Sometimes history is made by the most unlikely people. Joe Biden ran an apparently effective but programmatically listless primary campaign. But if he wins the general election, reality will dictate that he act with a boldness and ambition not seen in American politics since the 1960’s, if not 1933.
It’s Biden’s nomination, but Bernie’s agenda — not simply because of his powers of persuasion and his movement, but because the ground has shifted under our feet. Biden has been smart, both to cover his left flank, but also to give assurance to the public that he is coming to the rescue.
It’s either Medicare For All and a Green New Deal — and more — or it’s disaster capitalism all over again, which is fascism by another name.
In a somewhat discordantly optimistic piece for The Atlantic, historian Rebecca Spang of Indiana University writes that in revolutionary times, “everything is up for grabs”:
That comparisons can so easily be made between the beginning of the French Revolution and the United States today does not mean that Americans are fated to see a Reign of Terror or that a military dictatorship like Napoleon’s looms large in our future. What it does mean is that everything is up for grabs. The United States of America can implode under external pressure and its own grave contradictions, or it can be reimagined and repurposed. Life will not go back to normal for us, either, because the norms of the past decades are simply no longer tenable for huge numbers of Americans.
“Everything is up for grabs” — but some people are better at grabbing. The Trump administration is not wasting the crisis; it is enabling looting on a massive scale. Already the Trump administration and supine Senate Republicans are using the crisis to completely shut down the EPA: Now there is no environmental law enforcement. Massive businesses are getting bailouts with little accountability. He is firing Inspectors General for various agencies, opening the door for massive corruption in all areas of government. The disaster is already being used as an excuse to shut down abortion clinics.
But as someone once said about the stock market, “That which cannot go on forever, won’t.”
As Keeanga-Yamahtta Taylor writes in the New Yorker, “Reality has endorsed Bernie Sanders”:
A society that allows hundreds of thousands of home health-care workers to labor without health insurance, that keeps school buildings open so that black and brown children can eat and be sheltered, that allows millionaires to stow their wealth in empty apartments while homeless families navigate the streets, that threatens eviction and loan defaults while hundreds of millions are mandated to stay inside to suppress the virus, is bewildering in its incoherence and inhumanity.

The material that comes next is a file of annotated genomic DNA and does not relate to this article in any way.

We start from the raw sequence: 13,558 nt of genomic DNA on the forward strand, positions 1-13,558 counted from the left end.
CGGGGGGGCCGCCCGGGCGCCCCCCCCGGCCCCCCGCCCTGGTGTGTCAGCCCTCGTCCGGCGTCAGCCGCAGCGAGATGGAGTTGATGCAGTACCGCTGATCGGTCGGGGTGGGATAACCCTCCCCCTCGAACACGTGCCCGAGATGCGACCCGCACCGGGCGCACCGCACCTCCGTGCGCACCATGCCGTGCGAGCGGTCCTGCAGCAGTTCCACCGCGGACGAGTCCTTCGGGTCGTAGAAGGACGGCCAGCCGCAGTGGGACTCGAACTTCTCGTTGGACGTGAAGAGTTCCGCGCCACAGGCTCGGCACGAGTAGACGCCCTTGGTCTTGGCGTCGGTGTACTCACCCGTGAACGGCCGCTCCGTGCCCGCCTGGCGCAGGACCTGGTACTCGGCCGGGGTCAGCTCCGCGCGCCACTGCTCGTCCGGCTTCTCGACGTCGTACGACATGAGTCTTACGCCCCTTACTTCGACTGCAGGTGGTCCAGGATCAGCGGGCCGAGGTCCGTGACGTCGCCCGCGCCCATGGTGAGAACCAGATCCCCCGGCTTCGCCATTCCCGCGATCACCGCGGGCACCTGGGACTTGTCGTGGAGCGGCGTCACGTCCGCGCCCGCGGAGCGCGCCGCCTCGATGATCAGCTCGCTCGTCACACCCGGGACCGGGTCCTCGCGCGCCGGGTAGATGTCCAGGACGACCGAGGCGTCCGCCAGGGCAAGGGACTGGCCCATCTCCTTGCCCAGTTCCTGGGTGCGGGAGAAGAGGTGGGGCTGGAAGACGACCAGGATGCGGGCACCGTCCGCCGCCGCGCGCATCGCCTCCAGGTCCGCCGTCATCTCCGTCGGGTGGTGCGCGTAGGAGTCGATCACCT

Naomi Klein has written about how the political class has used social catastrophes to create policies that allow for private plunder. She calls it “disaster capitalism,” or the “shock doctrine.” But she has also written that, in each of these moments, there are also opportunities for ordinary people to transform their conditions in ways that benefit humanity. The class-driven hierarchy of our society will encourage the spread of this virus unless dramatic and previously unthinkable solutions are immediately put on the table. As Sanders has counselled, we must think in unprecedented ways. This includes universal health care, an indefinite moratorium on evictions and foreclosures, the cancellation of student-loan debt, a universal basic income, and the reversal of all cuts to food stamps. These are the basic measures that can staunch the immediate crisis of deprivation—of millions of layoffs and millions more to come.
There will simply be an immense amount of work to be done, which can’t be done while Trump and the Republicans are in power.
In addition, the Green New Deal solves many problems for Biden, even if Republicans imagine that it provides a big target. The climate crisis justifies its ambition, simply by working backwards from the goal of a net-zero emission economy by 2050 (which may even be too late). Fortunately, Biden has appointed Alexandria Ocasio-Cortez and the Sunrise Movement’s Vashini Prakash to his climate task force. This is extremely hopeful news: Again, it shows that he understands the importance of consolidating the left, but it also will show a credible way forward out of economic devastation that the GOP Senate and President simply will refuse to address.
Fracked gas was already a dangerous investment, and now the economic crisis has to a continuation of that price slide. Communities in Pennsylvania that depend on fracking will need a “just transition”. There will be plenty to do, plenty of jobs in overhauling our economy in fighting unemployment and poverty, inequality, and climate change all at the same time. The integrated approach really is the best one; it is better to bite off the biggest chunk one can. There was never a real practical question as to whether it can be paid for; but in the light of current stimulus spending, there can no longer be any political question either. Debt is cheap if not nearly free; the ultra-rich still have absurd fortunes to be taxed away.
The question is the politics. In 2016 Trump won voters in some industrial regions that had been suffering for decades. Maybe most of those voters will cling to Trump and his promise of bringing back coal and manufacturing, but Biden doesn’t need all of them. If Biden can peel off some Trump votes with the promise of durable jobs with benefits, he can not only implement a Green New Deal, but consolidate a progressive majority for years to come. Republicans know this, and that’s why they’ll try to stop him, not whatever justifications they’ll toss into the air like so much sand: Deficits! Big Government! America! or something.
Biden should take the Green New Deal right to de-industrialized voters. They may be ready to hear about it. As Trump might say, What have you got to lose?